Highlights in the History of the Army Nurse Corps, 2000 to Present
With bright hopes in the new millennium, the Army Nurse
Corps continued their expert
performance at home and in support of worldwide missions.
On September 11, 2001, when the deadliest terrorist attack in US history occurred, Army nurses assigned at the Pentagon and throughout Washington DC rallied to help the injured. In response to the attacks, nurses mobilized for military operations in Afghanistan and Iraq. Army active duty, reserve and national guard nurses cared for more than 50,0000 military, host nation and enemy insurgents under harsh conditions in remote, dangerous locations in the longest war of our annals. They contributed significantly to the success of the multinational operations and worked collaboratively with coalition, Afghan, and Iraqi healthcare professionals.
Nursing practice evolved to meet the medical requirements of the war. Nurses who were attached to far-forward surgical teams resuscitated critically injured warriors with a balanced mix of blood products and provided anesthesia for damage control surgery. They served on fixed-wing and rotary wing aircraft, transporting severely injured casualties to higher levels of care. Family Nurse Practitioners were assigned to multiple roles, whether running sick call, treating trauma patients, or doing wound closure for operative patients. Army nurses were instrumental in the formation and use of the Department of Defense Trauma Registry that contains information about every trauma patient treated at an advanced theater facility. This formal documentation of injury patterns, for instance, led to improvements in personal protective equipment, tourniquet development, and burn care.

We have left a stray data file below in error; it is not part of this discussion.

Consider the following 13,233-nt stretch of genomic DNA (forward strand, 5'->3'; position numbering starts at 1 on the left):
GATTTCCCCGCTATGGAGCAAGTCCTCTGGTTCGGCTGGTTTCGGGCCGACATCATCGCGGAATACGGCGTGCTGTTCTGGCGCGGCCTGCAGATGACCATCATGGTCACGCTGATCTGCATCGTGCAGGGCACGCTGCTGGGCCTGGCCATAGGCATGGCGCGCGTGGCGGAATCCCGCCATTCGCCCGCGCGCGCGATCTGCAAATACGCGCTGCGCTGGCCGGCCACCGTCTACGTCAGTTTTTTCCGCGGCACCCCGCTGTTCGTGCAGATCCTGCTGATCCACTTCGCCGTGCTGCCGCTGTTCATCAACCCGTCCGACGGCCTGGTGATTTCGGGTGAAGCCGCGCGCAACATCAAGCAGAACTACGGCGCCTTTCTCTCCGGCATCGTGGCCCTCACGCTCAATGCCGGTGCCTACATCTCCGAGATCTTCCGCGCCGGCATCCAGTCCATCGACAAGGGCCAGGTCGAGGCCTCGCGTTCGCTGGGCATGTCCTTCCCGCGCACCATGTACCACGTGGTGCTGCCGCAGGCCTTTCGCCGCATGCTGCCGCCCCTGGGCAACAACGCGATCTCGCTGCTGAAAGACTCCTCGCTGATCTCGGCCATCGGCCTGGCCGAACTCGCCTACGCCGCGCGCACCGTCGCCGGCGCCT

Since June 2003,
Army nurse case managers have been engaged in warrior care efforts, when as a
result of the wars in Iraq and Afghanistan the demand for support and
assistance of wounded, ill, and injured service members began increasing
exponentially. Their efforts have greatly facilitated the transition of these
patients. In 2010, these officers supervised care of over
9,000 service members and oversaw the transfer of over 8,500 military
personnel back to duty or to become productive veterans.
response to the COVID-19 crisis, Army nurses have cared for military,
dependents and retired beneficiaries in military hospitals, and clinics through
in person and virtual appointments. They have deployed throughout the country
to help beleaguered civilian hospital staffs. They also managed or performed
contact tracing for individuals with confirmed or suspected infections.
In the eloquent words of Army nursing historian Colonel (Retired) Mary T. Sarnecky,
“Given the storied history of achievements, patriotism, and selfless
dedication, the Army Nurse Corps expects to carry on its unbroken line of
professional service and shall adapt its knowledge and skills to meet the
challenges of the future.”
Left from top:
Painting of an F-16 of the North Dakota Air Guard 119th Fighter Wing
on combat air patrol over the Pentagon on 11 September 2001
Triage in progress during an influx of casualties at the 212th Surgical Hospital
Michigan National Guard AN assists in Covid-19 immunizations in Alpena, MI
| Right from top:
The 212th Surgical Hospital in Iraq
Army Nurse trains to provide in-flight care
Text by ANCA Historian COL (Ret.) C. J. Moore; Photos courtesy of the Army Medical Department Center of History and Heritage, Office of The Surgeon General, US Army; and The Alpena News